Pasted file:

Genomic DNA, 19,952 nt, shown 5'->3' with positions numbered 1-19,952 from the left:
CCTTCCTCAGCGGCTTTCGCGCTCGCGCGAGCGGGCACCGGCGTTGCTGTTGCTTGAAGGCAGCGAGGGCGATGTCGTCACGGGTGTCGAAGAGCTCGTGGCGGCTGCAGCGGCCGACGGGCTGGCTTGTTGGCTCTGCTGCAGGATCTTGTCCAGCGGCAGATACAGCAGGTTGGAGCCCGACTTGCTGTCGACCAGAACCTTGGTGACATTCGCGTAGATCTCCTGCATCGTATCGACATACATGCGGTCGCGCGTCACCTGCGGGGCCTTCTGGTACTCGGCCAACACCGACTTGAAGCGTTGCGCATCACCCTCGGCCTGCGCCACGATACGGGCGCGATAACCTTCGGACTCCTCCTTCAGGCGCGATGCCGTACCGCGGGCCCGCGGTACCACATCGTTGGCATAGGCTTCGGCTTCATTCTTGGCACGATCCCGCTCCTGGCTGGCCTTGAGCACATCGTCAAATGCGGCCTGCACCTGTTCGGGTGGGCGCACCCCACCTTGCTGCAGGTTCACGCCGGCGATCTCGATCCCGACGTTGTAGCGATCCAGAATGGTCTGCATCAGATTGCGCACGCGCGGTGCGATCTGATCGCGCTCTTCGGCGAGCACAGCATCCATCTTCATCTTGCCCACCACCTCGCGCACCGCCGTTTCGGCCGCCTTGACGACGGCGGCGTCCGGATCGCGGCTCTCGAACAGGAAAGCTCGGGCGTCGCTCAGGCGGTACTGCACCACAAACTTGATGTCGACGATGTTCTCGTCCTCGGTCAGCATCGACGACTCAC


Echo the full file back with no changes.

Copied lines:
Genomic DNA, 19,952 nt, shown 5'->3' with positions numbered 1-19,952 from the left:
CCTTCCTCAGCGGCTTTCGCGCTCGCGCGAGCGGGCACCGGCGTTGCTGTTGCTTGAAGGCAGCGAGGGCGATGTCGTCACGGGTGTCGAAGAGCTCGTGGCGGCTGCAGCGGCCGACGGGCTGGCTTGTTGGCTCTGCTGCAGGATCTTGTCCAGCGGCAGATACAGCAGGTTGGAGCCCGACTTGCTGTCGACCAGAACCTTGGTGACATTCGCGTAGATCTCCTGCATCGTATCGACATACATGCGGTCGCGCGTCACCTGCGGGGCCTTCTGGTACTCGGCCAACACCGACTTGAAGCGTTGCGCATCACCCTCGGCCTGCGCCACGATACGGGCGCGATAACCTTCGGACTCCTCCTTCAGGCGCGATGCCGTACCGCGGGCCCGCGGTACCACATCGTTGGCATAGGCTTCGGCTTCATTCTTGGCACGATCCCGCTCCTGGCTGGCCTTGAGCACATCGTCAAATGCGGCCTGCACCTGTTCGGGTGGGCGCACCCCACCTTGCTGCAGGTTCACGCCGGCGATCTCGATCCCGACGTTGTAGCGATCCAGAATGGTCTGCATCAGATTGCGCACGCGCGGTGCGATCTGATCGCGCTCTTCGGCGAGCACAGCATCCATCTTCATCTTGCCCACCACCTCGCGCACCGCCGTTTCGGCCGCCTTGACGACGGCGGCGTCCGGATCGCGGCTCTCGAACAGGAAAGCTCGGGCGTCGCTCAGGCGGTACTGCACCACAAACTTGATGTCGACGATGTTCTCGTCCTCGGTCAGCATCGACGACTCAC